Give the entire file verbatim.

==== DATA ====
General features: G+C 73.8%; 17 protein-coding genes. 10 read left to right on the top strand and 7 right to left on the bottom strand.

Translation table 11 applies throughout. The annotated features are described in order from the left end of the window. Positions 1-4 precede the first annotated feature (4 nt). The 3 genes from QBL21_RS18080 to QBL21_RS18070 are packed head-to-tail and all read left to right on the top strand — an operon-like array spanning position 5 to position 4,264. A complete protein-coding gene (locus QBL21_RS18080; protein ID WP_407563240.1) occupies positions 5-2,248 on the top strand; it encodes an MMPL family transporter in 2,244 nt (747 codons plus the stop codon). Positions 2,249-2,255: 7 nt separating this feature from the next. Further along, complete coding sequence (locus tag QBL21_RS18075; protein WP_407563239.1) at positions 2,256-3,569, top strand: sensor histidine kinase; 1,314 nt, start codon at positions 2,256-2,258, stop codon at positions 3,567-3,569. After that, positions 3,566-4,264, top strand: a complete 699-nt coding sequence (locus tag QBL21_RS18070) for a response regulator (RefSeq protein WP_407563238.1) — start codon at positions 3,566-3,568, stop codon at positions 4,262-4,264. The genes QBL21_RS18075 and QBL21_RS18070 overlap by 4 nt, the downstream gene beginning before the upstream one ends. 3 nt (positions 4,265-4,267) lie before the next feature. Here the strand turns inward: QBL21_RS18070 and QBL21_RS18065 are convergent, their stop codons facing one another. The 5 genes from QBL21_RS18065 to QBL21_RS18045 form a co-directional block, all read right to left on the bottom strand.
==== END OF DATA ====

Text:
General features: G+C 73.8%; 17 protein-coding genes. 10 read left to right on the top strand and 7 right to left on the bottom strand.

Translation table 11 applies throughout. The annotated features are described in order from the left end of the window. Positions 1-4 precede the first annotated feature (4 nt). The 3 genes from QBL21_RS18080 to QBL21_RS18070 are packed head-to-tail and all read left to right on the top strand — an operon-like array spanning position 5 to position 4,264. A complete protein-coding gene (locus QBL21_RS18080; protein ID WP_407563240.1) occupies positions 5-2,248 on the top strand; it encodes an MMPL family transporter in 2,244 nt (747 codons plus the stop codon). Positions 2,249-2,255: 7 nt separating this feature from the next. Further along, complete coding sequence (locus tag QBL21_RS18075; protein WP_407563239.1) at positions 2,256-3,569, top strand: sensor histidine kinase; 1,314 nt, start codon at positions 2,256-2,258, stop codon at positions 3,567-3,569. After that, positions 3,566-4,264, top strand: a complete 699-nt coding sequence (locus tag QBL21_RS18070) for a response regulator (RefSeq protein WP_407563238.1) — start codon at positions 3,566-3,568, stop codon at positions 4,262-4,264. The genes QBL21_RS18075 and QBL21_RS18070 overlap by 4 nt, the downstream gene beginning before the upstream one ends. 3 nt (positions 4,265-4,267) lie before the next feature. Here the strand turns inward: QBL21_RS18070 and QBL21_RS18065 are convergent, their stop codons facing one another. The 5 genes from QBL21_RS18065 to QBL21_RS18045 form a co-directional block, all read right to left on the bottom strand.